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Is Weakening the Antidumping Jurisprudence an Essential Condition to Recuperate the WTO?

Cho_Sungjoon thumbBy Sungjoon Cho [originally posted on the International Economic Law and Policy Blog on November 6, 2021]

Former Deputy Director-General Alan Wm. Wolff appears to think so.  In his remarks (“Defining Success for MC12”) delivered at Harvard JFK School on October 29, 2021, Wolff spelled out several candid, and controversial, prescriptions to revive the currently languishing WTO enterprise of both negotiation and dispute resolution. Here are some relevant excerpts from his remarks:

“An overarching principle is that the WTO is to provide fairness – in line with the founding of the system; part of the answer is to restore trade remedies to their rightful place in the system.”

“The dispute settlement pillar; Quasi-judicial overreach; trade remedies are not to be treated as exceptions to the rules.”

“Re-balancing; Trade remedies are recognized as a necessary price paid for greater openness on average.”

I suspect the enduring popularity of antidumping measures, for either political or intellectual reasons, is here to stay in the contemporary U.S. trade circle.  Jennifer Hillman, former Appellate Body member-turned-academic expressed similar views that demand more deferential standards of review from the Appellate Body, which would undo its current “zeroing” jurisprudence.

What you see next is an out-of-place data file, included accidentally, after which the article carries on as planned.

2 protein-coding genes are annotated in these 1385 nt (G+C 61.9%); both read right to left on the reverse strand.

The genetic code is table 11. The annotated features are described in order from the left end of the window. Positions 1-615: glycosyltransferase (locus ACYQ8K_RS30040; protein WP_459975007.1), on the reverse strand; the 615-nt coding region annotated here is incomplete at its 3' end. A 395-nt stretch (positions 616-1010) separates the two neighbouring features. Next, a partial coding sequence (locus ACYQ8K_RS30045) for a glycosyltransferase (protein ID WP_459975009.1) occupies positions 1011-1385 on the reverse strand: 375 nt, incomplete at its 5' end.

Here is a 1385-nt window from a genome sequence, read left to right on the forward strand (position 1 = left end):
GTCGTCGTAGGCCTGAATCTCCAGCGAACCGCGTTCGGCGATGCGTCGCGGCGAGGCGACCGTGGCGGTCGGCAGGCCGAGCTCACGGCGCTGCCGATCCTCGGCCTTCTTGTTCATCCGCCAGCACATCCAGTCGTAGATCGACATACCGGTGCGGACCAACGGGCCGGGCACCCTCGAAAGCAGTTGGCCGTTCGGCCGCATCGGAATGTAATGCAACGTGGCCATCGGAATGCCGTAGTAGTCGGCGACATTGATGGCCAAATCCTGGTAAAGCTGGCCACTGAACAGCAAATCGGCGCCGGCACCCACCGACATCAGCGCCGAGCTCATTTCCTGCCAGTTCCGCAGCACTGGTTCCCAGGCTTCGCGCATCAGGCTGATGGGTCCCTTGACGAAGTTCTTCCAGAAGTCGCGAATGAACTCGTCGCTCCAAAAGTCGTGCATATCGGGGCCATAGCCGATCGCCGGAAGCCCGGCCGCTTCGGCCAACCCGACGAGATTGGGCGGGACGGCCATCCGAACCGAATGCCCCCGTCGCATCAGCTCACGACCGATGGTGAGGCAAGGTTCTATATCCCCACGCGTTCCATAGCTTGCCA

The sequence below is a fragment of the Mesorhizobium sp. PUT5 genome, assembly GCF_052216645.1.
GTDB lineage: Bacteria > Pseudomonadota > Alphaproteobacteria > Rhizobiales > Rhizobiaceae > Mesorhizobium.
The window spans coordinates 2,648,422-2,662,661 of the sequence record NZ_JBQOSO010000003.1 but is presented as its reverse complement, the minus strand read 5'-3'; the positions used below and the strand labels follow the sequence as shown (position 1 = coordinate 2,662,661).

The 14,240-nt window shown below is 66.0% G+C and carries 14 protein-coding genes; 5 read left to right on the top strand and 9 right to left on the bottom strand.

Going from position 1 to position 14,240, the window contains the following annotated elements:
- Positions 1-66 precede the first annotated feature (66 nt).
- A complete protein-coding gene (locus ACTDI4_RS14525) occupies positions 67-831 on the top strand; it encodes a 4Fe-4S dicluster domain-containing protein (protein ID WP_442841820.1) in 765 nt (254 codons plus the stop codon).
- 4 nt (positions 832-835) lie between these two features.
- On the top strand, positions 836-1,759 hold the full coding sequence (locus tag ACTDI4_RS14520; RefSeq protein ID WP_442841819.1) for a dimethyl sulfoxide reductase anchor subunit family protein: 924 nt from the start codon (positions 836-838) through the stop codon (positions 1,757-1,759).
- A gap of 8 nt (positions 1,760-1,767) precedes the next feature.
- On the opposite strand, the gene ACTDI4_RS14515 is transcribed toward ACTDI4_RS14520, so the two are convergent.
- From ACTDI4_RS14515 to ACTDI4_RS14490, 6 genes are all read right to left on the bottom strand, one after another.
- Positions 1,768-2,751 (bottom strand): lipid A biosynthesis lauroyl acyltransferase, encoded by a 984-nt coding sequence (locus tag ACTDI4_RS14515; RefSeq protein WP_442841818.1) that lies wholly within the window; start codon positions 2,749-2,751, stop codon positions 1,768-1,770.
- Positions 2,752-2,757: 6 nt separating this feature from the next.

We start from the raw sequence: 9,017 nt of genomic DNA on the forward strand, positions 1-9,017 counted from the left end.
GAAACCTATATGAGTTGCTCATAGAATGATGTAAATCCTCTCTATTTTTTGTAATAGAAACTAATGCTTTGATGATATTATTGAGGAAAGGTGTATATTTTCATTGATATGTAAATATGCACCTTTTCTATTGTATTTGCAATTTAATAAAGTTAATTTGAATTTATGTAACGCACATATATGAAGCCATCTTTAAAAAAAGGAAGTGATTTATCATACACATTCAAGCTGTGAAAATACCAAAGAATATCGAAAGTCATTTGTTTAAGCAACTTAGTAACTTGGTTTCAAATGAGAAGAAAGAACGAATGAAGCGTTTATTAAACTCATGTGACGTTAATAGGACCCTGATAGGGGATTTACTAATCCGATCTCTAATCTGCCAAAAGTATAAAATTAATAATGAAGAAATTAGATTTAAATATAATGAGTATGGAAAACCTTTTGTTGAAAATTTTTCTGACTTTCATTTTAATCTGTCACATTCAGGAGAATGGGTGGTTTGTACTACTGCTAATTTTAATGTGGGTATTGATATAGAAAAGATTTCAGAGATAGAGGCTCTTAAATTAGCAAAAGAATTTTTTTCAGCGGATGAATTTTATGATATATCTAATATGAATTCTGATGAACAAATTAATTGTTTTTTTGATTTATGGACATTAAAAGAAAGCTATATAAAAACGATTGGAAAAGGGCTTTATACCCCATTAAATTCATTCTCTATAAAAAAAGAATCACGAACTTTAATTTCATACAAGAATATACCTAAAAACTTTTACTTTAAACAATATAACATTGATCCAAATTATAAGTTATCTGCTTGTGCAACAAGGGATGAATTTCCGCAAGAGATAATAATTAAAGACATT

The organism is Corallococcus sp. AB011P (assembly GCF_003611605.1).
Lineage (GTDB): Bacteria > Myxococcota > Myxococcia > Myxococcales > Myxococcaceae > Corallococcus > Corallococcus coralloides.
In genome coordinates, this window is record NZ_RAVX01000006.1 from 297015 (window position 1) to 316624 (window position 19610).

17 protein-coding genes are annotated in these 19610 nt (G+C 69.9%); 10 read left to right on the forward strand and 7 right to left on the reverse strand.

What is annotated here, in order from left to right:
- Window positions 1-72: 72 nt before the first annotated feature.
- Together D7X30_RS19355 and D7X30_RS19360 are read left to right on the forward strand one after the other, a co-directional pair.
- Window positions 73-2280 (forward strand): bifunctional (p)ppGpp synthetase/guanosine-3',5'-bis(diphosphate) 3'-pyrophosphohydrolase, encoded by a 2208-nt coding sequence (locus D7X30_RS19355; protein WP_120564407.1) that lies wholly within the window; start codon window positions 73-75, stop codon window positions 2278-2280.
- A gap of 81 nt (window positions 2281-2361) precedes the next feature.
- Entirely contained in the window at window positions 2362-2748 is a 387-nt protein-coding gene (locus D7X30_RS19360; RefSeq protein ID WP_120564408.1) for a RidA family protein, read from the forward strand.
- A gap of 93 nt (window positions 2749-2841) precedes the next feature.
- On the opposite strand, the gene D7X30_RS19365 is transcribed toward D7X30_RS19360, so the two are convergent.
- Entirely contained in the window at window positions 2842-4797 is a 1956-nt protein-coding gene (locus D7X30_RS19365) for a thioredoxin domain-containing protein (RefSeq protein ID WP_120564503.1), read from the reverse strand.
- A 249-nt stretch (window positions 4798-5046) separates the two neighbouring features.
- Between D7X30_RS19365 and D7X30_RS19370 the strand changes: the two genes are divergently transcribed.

I beg to differ.  Like many scholars, I believe antidumping remedy is fundamentally anti-competitive, catering to the narrowly-defined special interests at the expense of both national and global economic welfare.  Former Federal Reserve Board Chairman Alan Greenspan observed that:

“While these forms of protection have often been imposed under the label of promoting “fair trade,” oftentimes they are just simple guises for inhibiting competition. (…) Contrary to popular notions about antidumping suits, under U.S. and WTO law, it is not required to show evidence of predatory behavior, (…).”

After all, the WTO is an international organization that actively promotes “free trade.”  To what extent should the titular “managed trade” be tolerated in the name of political expediency within a legal organization like the WTO?  Note that it was the European Union that had accepted the Appellate Body’s first-ever anti-zeroing decision (EC – Bed Linen) in 2001.  It then began to challenge the same practice by the U.S. government in the WTO, triggering a series of anti-zeroing case law authored by the Appellate Body.  Isn’t it the “rule of law” that characterizes the merits of the WTO system?  Isn’t it the “rule of law” within the context of the trade organization that disciplines an individual member’s political preferences leading to protectionism?  Do we really want to go back to the old GATT system, which late John Jackson portrayed as “power-oriented”?

In sum, we must see through what we will have lost before jumping to any solution that might seem obvious in a political sense.

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